All too often the fear of looking like a twit can stop us asking people what they mean. But in some circumstances the consequences of not asking the question can be much worse – and looking like an even bigger twit is usually the least important.

On that note, here are a few silly questions which should be asked more often here in West Cumbria

If complex maternity services are moved from Whitehaven to Carlisle, what will happen to expectant mothers in West Cumbria who suddenly develop severe complications and need those services urgently?

How will residents of Millom who don’t have a car cope when they need an emergency prescription and all the chemists in the town are closed?

If there is a problem because volunteer lifeguards do not appear to meet the necessary standards, can we try to provide training and assistance to get them up to the standard rather than abandon efforts to provide a lifeguard service on beaches where people have recently drowned?

Sunday, August 28, 2005

Another Modest Proposal

Over coffee this morning after church, one of the ladies mentioned that she and her family had just come back from the Isle of Man, where they had had a very good short holiday.

This sparked off a thought I have had before: why not establish a ferry between Whitehaven and the Isle of Man ? If you want to get from West Cumbria to the Isle of Man there is not good direct route and you probably end up driving to Fleetwood to take the ferry. It’s equivalent to getting from the tread of a wheel to the hub by going 180 degrees round the rim before going up one of the spokes.

There is a general consensus that one of the things we need to do to boost the economy of West Cumbria is to build up tourism. The wider the package we can offer, the easier this will be to acheive. The ability to take a quick trip to the Isle of Man could be used to provide an additional boost, certainly to tourism in West Cumbria and probably in the Central Lakes as well.

Saturday, August 27, 2005

Are TV Replays fair to Umpires and Referees ?

I used to greatly enjoy watching first-class cricket, but the trouble with watching this sport is that most of us just can't spare three or five days at a time to watch a game. I have not managed to attend a match in person since that glorious morning at the Oval twenty years ago when England last won the Ashes. That's if you don't count about half an hour's play of a match against New Zealand which was otherwise rained off.

However, so many of my work colleagues have been raving about how good the present test series is that I have been unable to resist the temptation to watch some of it for myself. Yesterday I was working in my office at home in Cumbria with an internet panel open with the scoreboard. When something really interesting like a wicket or Flintoff's century came up I nipped into the living room to catch the replay on the TV.

I have been delighted to see England playing so well, but could not resist a degree of sympathy for the Umpires. They have to make a decision on the spot, using the Mark One eyeball, at a speed of 1:1 and with no replay. Admittedly one of their options is to refer to the Third Umpire who has the advantage of a slow motion replay and a zoom camera, but if the first two umpires did that all the time the game would slow to a crawl.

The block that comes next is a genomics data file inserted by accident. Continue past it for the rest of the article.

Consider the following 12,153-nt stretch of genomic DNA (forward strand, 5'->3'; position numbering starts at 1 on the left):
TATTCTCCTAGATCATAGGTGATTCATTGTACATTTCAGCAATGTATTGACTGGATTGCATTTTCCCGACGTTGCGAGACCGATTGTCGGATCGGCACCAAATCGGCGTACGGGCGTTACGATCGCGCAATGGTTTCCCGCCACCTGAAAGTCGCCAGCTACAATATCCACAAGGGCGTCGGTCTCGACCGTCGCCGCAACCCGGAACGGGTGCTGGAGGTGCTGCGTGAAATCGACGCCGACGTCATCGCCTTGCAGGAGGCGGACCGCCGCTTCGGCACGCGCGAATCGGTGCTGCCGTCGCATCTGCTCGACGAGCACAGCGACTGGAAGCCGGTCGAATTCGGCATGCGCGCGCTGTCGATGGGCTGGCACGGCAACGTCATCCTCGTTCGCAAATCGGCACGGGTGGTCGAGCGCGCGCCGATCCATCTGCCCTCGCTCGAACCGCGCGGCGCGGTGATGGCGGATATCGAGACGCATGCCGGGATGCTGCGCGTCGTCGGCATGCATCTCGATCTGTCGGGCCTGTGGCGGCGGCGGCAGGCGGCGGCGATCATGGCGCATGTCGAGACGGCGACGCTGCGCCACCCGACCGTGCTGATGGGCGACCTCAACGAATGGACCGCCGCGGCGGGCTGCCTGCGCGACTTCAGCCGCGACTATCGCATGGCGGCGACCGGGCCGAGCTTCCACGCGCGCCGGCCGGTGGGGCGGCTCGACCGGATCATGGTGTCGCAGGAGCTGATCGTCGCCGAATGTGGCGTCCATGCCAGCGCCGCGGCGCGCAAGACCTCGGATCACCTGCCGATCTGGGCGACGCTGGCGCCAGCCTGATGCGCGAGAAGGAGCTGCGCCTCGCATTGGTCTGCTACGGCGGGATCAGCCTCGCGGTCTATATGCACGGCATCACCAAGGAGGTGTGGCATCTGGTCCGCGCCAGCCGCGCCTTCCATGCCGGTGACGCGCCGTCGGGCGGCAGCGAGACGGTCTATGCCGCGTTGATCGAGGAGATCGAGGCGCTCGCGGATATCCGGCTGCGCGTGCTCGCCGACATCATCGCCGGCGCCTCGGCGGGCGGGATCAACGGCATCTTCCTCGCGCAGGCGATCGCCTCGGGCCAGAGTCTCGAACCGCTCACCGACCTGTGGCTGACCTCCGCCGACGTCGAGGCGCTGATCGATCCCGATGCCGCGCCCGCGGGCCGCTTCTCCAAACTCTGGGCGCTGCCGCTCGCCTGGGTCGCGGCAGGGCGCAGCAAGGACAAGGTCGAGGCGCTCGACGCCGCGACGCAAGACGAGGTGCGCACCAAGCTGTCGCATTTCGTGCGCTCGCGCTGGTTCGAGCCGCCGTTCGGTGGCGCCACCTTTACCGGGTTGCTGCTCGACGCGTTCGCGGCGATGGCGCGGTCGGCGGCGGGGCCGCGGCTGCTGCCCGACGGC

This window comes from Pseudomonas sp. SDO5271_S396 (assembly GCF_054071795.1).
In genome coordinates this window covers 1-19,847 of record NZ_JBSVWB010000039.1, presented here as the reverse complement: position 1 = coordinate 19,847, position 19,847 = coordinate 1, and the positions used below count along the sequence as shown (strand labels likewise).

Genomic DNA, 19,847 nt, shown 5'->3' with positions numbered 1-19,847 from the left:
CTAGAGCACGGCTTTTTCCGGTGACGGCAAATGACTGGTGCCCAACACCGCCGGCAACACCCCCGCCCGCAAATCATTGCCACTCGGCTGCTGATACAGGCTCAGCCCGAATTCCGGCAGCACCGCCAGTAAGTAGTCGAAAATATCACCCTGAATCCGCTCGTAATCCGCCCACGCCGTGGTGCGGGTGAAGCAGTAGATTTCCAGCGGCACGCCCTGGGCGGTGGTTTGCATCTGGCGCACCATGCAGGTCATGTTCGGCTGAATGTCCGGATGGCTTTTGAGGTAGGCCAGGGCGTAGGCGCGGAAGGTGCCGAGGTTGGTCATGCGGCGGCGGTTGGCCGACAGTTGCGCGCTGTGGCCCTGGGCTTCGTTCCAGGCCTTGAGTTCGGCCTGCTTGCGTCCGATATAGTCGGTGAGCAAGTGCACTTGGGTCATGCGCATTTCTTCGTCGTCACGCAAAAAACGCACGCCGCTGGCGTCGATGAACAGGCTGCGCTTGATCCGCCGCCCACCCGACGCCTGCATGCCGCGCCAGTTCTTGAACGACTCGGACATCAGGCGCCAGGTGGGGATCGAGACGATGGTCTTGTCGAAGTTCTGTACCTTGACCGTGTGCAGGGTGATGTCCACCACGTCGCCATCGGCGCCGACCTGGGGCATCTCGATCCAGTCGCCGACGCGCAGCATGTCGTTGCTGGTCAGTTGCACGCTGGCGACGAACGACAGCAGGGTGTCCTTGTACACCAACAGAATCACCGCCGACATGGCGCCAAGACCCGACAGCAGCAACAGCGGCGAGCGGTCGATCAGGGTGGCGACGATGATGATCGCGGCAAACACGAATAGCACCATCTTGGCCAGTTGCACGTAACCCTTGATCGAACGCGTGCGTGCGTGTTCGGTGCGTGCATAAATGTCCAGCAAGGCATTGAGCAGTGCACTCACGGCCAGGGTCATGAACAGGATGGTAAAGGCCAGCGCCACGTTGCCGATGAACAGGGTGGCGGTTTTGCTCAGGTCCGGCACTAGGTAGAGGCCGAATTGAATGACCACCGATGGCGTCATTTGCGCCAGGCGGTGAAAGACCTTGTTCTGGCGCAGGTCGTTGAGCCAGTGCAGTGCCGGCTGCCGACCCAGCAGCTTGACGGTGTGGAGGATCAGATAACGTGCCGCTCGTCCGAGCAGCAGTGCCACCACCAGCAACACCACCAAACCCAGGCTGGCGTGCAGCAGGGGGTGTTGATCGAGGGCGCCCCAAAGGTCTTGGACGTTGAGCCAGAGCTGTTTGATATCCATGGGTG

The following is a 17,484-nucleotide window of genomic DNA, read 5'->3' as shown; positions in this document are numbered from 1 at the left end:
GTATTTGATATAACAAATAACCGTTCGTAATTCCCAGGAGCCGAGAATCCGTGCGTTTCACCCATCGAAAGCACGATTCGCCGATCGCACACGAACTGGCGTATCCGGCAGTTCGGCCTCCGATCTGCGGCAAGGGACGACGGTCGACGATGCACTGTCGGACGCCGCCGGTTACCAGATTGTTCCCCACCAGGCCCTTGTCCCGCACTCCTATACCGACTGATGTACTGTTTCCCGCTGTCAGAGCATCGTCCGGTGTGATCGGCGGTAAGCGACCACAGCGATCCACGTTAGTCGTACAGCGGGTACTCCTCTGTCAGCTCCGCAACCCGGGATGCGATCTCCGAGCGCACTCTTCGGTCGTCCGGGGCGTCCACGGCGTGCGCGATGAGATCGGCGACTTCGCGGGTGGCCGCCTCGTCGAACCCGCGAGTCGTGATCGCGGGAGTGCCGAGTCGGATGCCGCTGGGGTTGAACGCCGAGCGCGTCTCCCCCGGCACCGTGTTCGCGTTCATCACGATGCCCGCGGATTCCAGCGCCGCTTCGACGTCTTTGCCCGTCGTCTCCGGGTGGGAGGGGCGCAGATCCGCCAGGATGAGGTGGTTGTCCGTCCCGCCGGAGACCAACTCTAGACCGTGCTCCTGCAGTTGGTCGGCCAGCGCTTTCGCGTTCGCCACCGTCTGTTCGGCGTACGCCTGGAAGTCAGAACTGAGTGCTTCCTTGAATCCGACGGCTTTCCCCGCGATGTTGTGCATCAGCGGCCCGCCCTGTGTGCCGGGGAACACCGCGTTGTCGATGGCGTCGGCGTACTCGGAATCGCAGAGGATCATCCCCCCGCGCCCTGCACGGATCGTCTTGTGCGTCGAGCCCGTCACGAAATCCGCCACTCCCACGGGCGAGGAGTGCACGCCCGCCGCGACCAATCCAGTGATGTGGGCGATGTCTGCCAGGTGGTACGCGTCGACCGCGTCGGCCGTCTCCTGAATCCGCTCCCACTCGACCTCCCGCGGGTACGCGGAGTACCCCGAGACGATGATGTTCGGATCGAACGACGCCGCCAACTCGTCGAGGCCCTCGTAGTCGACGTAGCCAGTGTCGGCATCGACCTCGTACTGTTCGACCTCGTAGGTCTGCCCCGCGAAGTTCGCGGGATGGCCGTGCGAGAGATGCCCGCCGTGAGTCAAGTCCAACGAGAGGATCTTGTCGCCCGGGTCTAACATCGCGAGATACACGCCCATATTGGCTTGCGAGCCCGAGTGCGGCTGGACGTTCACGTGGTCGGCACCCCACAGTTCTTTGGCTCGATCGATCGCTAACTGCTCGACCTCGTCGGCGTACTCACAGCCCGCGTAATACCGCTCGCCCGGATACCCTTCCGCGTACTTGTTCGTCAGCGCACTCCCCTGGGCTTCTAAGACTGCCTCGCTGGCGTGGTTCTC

If under these handicaps an Umpire or Referee makes a mistake, everyone who watches the TV can see slow motion replays with a zoom lens of what actually happened, and it is very easy to make someone who has made a decision without such advantages look like a twit.

At the start of their first innings yesterday, Australia lost three quick wickets to Leg-Before-Wicket decisions. The replays showed that one of these decisions was almost certainly right, another was probably right, but the remaining decision was probably wrong.

Is it unfair to show this ? Well I suppose it probably is, but I can't see that banning TV from showing the replays is going to do anything but make matters worse. You don't get improvements in performance without watching to learn where you get it wrong, and if the original action takes place in public it is unreasonable to stop people making an assessment in public - of the Umpires as much as the players.

If football and cricket matches are to be decided on the field rather than in law courts, we have to continue the tradition that Umpires and Referees are right even when they are wrong - and if we start trying to suppress the information when a decision is wrong that will simply undermine confidence in referees and umpires.

It is awkward that everyone can see when an Umpire makes a bad mistake, but at least we can also see that they get the majority of decisions right. And if they did not, something could be done about it.

As I write this, England have enforced the follow on against Australia, which is the first time anyone has been in a position to do this to an Australian test side for 17 years. Australia need 37 to avoid an innings defeat with six second innings wickets in hand. I have learned never to make overconfident predictions about sporting events or elections, but that is a good position to be in.

Whether or not we get the Ashes back, my colleagues were right: there really has been some good cricket in this series. Hooray !

Brother Roger R.I.P.

I spent most of the last week completing our house move to Cumbria - clearing the last of our things from the house in St Albans where my family have lived for 45 years was something of a major exercise.